Findings from the South Africa Demographic and Health Survey (SADHS) 2016 Key Indicator Report shows that in the last three years, on average the number of children ever born per woman was 2.6 compared to an average of 2.9 over a three year period ending in 1998. As of 2016 the average for the year is at 2.4 children per woman, and this is 0.2 children lower than the three year average based on the Community Survey of 2016.
South Africans are aware of HIV and AIDS testing and in this regard 93% of them are aware of this medical condition. Although 81% have ever tested for HIV and AIDS, in the age group 15-24, 31 % have never tested for HIV and AIDS.
South Africans engage in multiple sexual partnerships. Overall, 5% of women reported that they had two or more partners in the past 12 months, and 45% had intercourse in the past 12 months with a person who was neither their spouse nor lived with them. On the other hand, three times the proportion of female experience, that is seventeen percent of men age 15-49, reported that they had two or more partners in the past 12 months, and 55% had intercourse in the past 12 months with a person who was neither their spouse nor lived with them.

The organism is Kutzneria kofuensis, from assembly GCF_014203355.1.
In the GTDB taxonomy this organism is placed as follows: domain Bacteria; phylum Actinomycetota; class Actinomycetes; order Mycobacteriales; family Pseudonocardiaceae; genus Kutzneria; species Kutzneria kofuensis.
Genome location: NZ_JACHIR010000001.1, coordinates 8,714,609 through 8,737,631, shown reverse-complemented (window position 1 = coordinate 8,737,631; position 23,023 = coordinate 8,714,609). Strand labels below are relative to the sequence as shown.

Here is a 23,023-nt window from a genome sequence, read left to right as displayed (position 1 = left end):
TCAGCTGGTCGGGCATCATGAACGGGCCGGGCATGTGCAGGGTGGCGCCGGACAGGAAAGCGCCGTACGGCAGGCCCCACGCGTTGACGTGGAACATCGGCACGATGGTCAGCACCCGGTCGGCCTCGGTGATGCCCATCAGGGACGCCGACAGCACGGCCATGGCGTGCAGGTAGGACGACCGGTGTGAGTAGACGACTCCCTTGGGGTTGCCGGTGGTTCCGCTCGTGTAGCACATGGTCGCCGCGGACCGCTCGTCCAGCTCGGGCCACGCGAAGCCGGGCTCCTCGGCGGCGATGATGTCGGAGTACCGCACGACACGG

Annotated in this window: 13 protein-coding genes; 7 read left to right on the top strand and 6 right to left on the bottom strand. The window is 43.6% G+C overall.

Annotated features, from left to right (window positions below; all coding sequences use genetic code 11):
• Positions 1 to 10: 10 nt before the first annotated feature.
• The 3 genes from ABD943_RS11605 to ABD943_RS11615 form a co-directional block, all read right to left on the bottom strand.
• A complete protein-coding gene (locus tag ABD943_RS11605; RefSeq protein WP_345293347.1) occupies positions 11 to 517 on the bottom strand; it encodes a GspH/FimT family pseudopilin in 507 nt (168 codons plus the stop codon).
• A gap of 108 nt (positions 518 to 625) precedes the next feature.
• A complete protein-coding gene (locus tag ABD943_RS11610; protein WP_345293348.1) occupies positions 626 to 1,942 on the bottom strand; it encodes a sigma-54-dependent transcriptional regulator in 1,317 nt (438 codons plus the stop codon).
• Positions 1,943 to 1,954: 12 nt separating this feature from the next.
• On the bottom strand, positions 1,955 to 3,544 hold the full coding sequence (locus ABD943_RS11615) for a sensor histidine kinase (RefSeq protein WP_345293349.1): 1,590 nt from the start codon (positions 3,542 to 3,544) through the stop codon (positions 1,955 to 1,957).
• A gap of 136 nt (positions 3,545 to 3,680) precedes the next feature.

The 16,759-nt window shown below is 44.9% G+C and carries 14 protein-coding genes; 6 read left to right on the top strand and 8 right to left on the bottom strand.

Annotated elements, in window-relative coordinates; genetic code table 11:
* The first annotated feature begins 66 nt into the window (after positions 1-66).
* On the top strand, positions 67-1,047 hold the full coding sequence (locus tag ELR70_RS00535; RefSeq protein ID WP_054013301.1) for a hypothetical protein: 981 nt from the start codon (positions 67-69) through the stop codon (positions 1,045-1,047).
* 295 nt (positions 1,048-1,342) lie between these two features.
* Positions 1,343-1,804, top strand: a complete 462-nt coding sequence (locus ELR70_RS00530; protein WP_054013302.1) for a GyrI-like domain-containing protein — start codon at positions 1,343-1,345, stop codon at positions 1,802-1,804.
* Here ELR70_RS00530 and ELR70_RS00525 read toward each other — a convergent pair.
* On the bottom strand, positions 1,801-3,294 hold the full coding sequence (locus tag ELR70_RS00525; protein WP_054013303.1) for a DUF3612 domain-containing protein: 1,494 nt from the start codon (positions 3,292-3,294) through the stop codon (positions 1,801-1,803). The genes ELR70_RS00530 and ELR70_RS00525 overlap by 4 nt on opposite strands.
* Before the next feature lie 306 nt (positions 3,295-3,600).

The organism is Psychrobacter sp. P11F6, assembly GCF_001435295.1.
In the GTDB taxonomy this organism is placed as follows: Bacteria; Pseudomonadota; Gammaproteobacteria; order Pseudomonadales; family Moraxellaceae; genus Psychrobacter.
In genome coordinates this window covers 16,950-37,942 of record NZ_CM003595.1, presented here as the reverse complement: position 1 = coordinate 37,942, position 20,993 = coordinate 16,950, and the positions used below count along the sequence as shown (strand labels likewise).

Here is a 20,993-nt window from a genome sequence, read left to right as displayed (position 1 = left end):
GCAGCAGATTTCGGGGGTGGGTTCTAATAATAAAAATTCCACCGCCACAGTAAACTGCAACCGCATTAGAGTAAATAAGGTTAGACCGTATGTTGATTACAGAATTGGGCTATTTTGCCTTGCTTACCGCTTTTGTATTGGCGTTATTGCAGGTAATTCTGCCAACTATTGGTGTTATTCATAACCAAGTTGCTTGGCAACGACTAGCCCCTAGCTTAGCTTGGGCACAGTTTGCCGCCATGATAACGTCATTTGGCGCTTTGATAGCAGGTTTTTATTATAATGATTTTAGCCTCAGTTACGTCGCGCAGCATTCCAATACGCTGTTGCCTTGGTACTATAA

By 2016, 96% of delivery of children was in a clinic compared to 83% in 1998. Of these 97% were with a skilled health provider compared to 84% in 1998. There are less tears on the faces of mothers as more of those born live to witness their first birthday. However, stunting remains real as children under five fail to grow at the corresponding pace to their age. Amongst boys almost one in three is stunted and amongst girls one in four is. On the other end of the scale South Africans remain obese, especially the Blacks (20%) and by race and sex, it is highest amongst Coloured women at 26%.
In relation to alcohol consumption the differences between men and women and across races is not as pronounced compared to racial and sex based differences in smoking. However the differences still remain significant. Drinking starts at a level where 1 in every four youths amongst girls have at least taken alcohol by the age of 15-19 and the percentage rises sharply to more than one in three by the age of 20-35 before it drops to one in five by age 65.
South Africans continue to experience and suffer violent relationships and this is most severe amongst the widowed, living together and divorced or separated and these are respectively on in five, one in three and 40% suffer violence. Although lowest at the highest quintile, the violence by income level is uniform at one in five for all other income quintiles expert where it is one in four.